• … new name on the list of volunteers: by the beginning of May, Francis Darwin, the Darwins’ third son, …

Darwin in letters, 1871: An emptying nest

Summary

The year 1871 was an extremely busy and productive one for Darwin, with the publication in February of his long-awaited book on human evolution, Descent of man. The other main preoccupation of the year was the preparation of his manuscript on expression.…

Matches: 23 hits

  • … book out of my head’. But  a large proportion of Darwin’s time for the rest of the year was devoted …
  • … way, and the initial reception of the book in the press. Darwin fielded numerous letters from …
  • … offered sharp criticism or even condemnation. Darwin had expected controversy. ‘I shall be …
  • … a bare-faced manner.”‘ The most lively debate centred on Darwin’s evolutionary account of the …
  • … taste. Correspondence with his readers and critics helped Darwin to clarify, and in some cases …
  • … year was the preparation of his manuscript on expression. Darwin continued to investigate the …
  • … also brought a significant milestone for the family, as Darwin’s eldest daughter Henrietta was …
  • … during several past years, has been a great amusement’. Darwin had been working fairly continuously …
  • … work on species theory in the late 1830s. In recent years, Darwin had collected a wealth of material …
  • … to human evolution was comparatively small, reflecting Darwin’s aim of  showing kinship with animals …
  • … he is “torn to pieces” by people wanting copies’, Darwin wrote to his son Francis on 28 February …
  • … letter from J. D. Hooker, 26 March 1871 ). The profits for Darwin were considerable. After …
  • … man.’ Promoting the book As usual, Darwin did his best to obtain a wide and favourable …
  • … (see Correspondence vol. 19, Appendix IV). Four of Darwin’s five sons received a copy, and his …
  • … received a special acknowledgment in the form of a gift. Darwin credited her for whatever he had …
  • … 1871). The geologist William Boyd Dawkins remarked on Darwin’s books’ reception amongst ‘artisans …
  • … liberal or orthodox. The American philosopher and journalist Francis Ellingwood Abbot incorporated …
  • … man & we were the best of friends’, he wrote to his son Francis on 28 February . However, …
  • Darwin had been receiving regular reports from his cousin Francis Galton on the progress of …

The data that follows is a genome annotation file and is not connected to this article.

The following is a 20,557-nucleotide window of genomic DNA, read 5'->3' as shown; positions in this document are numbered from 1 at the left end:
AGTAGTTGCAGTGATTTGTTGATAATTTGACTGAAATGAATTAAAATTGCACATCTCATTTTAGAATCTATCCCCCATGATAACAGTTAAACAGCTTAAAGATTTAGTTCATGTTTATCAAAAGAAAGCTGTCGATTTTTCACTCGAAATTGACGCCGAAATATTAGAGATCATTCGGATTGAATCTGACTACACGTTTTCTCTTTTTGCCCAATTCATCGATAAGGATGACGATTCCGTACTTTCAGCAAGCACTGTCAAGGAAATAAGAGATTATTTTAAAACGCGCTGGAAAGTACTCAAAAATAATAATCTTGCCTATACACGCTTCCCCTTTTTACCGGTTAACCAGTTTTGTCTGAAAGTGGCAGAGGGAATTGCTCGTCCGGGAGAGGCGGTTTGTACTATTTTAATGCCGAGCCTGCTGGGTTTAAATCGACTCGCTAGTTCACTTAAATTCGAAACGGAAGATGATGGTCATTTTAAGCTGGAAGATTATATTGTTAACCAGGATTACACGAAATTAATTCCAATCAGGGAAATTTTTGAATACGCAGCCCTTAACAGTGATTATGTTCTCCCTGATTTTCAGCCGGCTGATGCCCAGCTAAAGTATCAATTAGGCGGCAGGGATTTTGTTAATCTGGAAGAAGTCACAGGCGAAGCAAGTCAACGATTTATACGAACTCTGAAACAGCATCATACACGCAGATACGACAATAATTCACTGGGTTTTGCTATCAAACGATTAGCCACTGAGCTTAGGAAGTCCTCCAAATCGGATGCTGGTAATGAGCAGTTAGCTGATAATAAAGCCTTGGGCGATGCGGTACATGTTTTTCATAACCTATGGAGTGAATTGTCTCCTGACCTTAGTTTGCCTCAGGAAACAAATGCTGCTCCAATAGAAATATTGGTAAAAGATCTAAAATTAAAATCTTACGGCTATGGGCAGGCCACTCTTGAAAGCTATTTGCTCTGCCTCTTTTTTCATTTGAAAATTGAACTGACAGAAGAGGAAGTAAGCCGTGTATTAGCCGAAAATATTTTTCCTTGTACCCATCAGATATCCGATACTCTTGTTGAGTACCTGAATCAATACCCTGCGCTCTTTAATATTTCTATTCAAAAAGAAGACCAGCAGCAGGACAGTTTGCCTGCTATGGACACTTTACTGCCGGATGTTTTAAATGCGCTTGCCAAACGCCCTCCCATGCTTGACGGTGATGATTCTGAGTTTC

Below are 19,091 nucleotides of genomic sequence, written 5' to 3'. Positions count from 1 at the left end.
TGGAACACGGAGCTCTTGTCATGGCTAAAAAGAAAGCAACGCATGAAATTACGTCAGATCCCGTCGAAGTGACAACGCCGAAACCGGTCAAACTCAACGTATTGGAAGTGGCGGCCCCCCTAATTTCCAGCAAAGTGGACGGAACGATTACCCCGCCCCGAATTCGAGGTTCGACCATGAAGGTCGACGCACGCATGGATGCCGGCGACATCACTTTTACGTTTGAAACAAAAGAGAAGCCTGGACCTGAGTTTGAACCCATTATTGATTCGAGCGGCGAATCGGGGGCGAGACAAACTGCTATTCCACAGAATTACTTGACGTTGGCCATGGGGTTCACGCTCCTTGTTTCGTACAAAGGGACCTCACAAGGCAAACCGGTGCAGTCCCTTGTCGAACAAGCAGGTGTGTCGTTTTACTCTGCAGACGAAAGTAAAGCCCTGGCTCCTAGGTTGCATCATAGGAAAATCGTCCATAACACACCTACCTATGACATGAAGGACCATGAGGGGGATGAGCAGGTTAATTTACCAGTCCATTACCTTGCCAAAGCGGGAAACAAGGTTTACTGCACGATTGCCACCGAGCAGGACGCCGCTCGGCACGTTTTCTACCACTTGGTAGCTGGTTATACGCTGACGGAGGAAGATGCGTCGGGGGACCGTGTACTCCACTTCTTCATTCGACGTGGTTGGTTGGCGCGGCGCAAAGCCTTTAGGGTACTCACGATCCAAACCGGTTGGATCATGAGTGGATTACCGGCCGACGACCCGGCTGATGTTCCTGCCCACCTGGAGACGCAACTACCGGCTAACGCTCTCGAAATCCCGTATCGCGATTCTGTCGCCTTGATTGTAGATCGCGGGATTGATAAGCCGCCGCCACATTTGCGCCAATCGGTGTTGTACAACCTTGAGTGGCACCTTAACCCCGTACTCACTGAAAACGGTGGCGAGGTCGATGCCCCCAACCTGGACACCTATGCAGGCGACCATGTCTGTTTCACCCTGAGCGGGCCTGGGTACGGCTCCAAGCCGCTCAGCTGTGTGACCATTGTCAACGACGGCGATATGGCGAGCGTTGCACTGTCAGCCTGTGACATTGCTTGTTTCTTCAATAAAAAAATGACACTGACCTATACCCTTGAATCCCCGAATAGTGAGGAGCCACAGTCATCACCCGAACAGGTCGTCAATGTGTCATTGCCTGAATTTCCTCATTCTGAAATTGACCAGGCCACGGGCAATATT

• … in order to facilitate cross-circulation ( letter from Francis Galton, 13 September 1871 ). …
  • … science ( letter to Horace Darwin, [15 December 1871] ). Francis was now studying medicine at St …
  • … of Trinity College, planned a trip to America, and invited Francis and two Cambridge friends. Darwin …
  • …  be almost superhuman virtue to give it up’ ( letter to Francis Darwin, 16 May [1871] ). Darwin …

Darwin in letters, 1877: Flowers and honours

Summary

Ever since the publication of Expression, Darwin’s research had centred firmly on botany. The year 1877 was no exception. The spring and early summer were spent completing Forms of flowers, his fifth book on a botanical topic. He then turned to the…

Matches: 26 hits

  • … There are summaries of all Darwin's letters from the year 1877 on this website.  The full texts …
  • … Ever since the publication of Expression , Darwin’s research had centred firmly on botany. The …
  • … of these projects would culminate in a major publication. Darwin’s botany was increasingly a …
  • … assisted his father’s research on movement and bloom, and Darwin in turn encouraged his son’s own …
  • … The year 1877 was more than usually full of honours. Darwin received two elaborate photograph albums …
  • … from Germany, Austria, and the Netherlands. Closer to home, Darwin received an honorary Doctorate of …
  • … sites for possible earthworm activity. Now in his 69th year, Darwin remained remarkably productive, …
  • … no controversy. In his autobiographical reflections, Darwin remarked: ‘no little discovery of …
  • … (‘Recollections’, p. 419). During the winter and spring, Darwin was busy preparing the manuscript of …
  • … and presented to the Linnean Society of London. In the book, Darwin adopted the more recent term …
  • … as dimorphic without comparing pollen-grains & stigmas’, Darwin remarked to Joseph Dalton …
  • … measurements of the size and number of pollen-grains, Darwin compared the fertility of individual …
  • … primrose and purple loosestrife. In the course of his work, Darwin found a number of other …
  • … dreadful work making out anything about dried flowers’, Darwin complained to Asa Gray on 8 March …
  • … which include heterstyled species. This pleases me.’. Darwin dedicated the book to Gray, ‘as a small …
  • … In the end, Darwin did not publish on the subject, but Francis later reported some of the results of …
  • … 25 August 1877 ). At Down House, Darwin and Francis devised a method of recording leaf …
  • … with thread, card, and bits of glass. Encouraging Francis Darwin greatly enjoyed …
  • … eminent German botanist Ferdinand Julius Cohn, who confirmed Francis’s observations: ‘the most …
  • … Infusoria’ ( letter from F. J. Cohn, 5 August 1877 ). Francis’s paper eventually appeared in the …